Stanislav Malyshev wrote:
> RC>> It's more legible for the same reason that it's easier (and
> RC>> faster) to read "one two three" than "onetwothree". The human
> RC>> mind can easily tokenize at the appropriate places, when it has
> RC>> a token. Without a token, the string is much harder to parse.
> For me, "isalpha" is single token. That's the name, much like Johnson or
> Chandrabharmata.

That makes sense to me. To a newbie, that's a lot of proper names to learn,
rather than learning a generic grammar, which they can then re-use.

> I repeat it once more, to be clear:
> ========
> Functions that have "well known" names should not be touched.
> Snip_>

Well, then defining "well known" may also become an issue. Well known by
whom? C programmers? Perl Hackers? Java users? The users of a particular
PHP module?

I'm of the belief that parallel function names to C, Perl, etc. are good
for convenience, IF AND ONLY IF functionality is the same. See PHP "chop()"
for why doing otherwise is a bad thing... PHP chop() behaves rather oddly
as far as most Perl folks are concerned. Is it a well known name? Yes.
Does it work in a well known fashion? Not if you use Perl. Does it need to
be renamed? (I have no good answer for this one.) How about read()? (same
kind of issue.)

> RC>> I didn't check a manual. Ldap functions aren't named in a mixed fashion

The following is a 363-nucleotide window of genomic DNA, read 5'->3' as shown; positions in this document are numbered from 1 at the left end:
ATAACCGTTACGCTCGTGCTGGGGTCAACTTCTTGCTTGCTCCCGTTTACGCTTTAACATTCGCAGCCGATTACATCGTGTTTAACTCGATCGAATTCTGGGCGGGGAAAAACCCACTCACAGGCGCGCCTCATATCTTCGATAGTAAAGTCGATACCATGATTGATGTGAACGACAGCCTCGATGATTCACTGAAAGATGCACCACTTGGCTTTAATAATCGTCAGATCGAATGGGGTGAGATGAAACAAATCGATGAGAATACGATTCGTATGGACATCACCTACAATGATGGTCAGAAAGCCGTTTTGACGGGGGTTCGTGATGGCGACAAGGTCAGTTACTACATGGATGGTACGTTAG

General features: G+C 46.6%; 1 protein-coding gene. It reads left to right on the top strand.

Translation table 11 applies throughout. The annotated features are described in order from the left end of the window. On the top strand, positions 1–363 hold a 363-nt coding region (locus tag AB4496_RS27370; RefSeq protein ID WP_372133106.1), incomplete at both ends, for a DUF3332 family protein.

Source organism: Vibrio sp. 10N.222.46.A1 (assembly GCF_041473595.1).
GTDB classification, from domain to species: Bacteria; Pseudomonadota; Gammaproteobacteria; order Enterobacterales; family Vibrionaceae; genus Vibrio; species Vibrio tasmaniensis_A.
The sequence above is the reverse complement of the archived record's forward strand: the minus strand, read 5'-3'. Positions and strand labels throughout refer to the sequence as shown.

> RC>> of word_wordword and word_word_word. They follow the *most common* PHP
> RC>> syntax of using word_word_word.
> Don't try to make me believe you remember all the "non-underscore" part of
> all functions by hard and your only problem is knowing where's the
> underscore.

The most common function names I remember by their words, but
without looking at a manual. When do i need to use *_num_rows,
*numrows, or *_num_rows?

Do you honestly know, from the words, what it does? Are you familiar
with num rows?

How about the num rows command for MySQL? PostgreSQL? Informix? Sybase?
mSQL? MSSQL? Are all of the num rows commands the same? (no.)

How about num fields? Are all of them the same?

Why on earth should you have to reference a manual for this *simple
task* of figuring out if it's supposed to be numrows, or num_rows?

> RC>> To stop confusing the *language*, as a whole, we should be doing this with
> RC>> some consistency, so we're not confusing people as they try to learn new
> RC>> function names.
> That's not "confusing". That's "remaining in touch with the rest of the
> known world". I do not want function to open file be
> "filesystem_open_file". I want my old trusty fopen. It served me well for
> years.

Well, I don't believe in making it impossible to type. Heck, if it means that
much to any of us, we _can_ just alias the function names ourselves. I
personally (also) consider fopen as one word, and would miss the ability to
have or use convenience aliases (which is something I put into a spec a
long time ago, but it caused *another* round of debate, as it might inspire
folks to create all sorts of bad function names. :-) ).

I'm not focusing on making life harder for coders who have seen languages
come and go, who are used to syntax and keywords being deprecated or reserved.
I'm focusing on making life easier for the newbies, and I thank you,
Stas, for some of the good reminders about maintaining legacy codebase.
(No sarcasm intended.)


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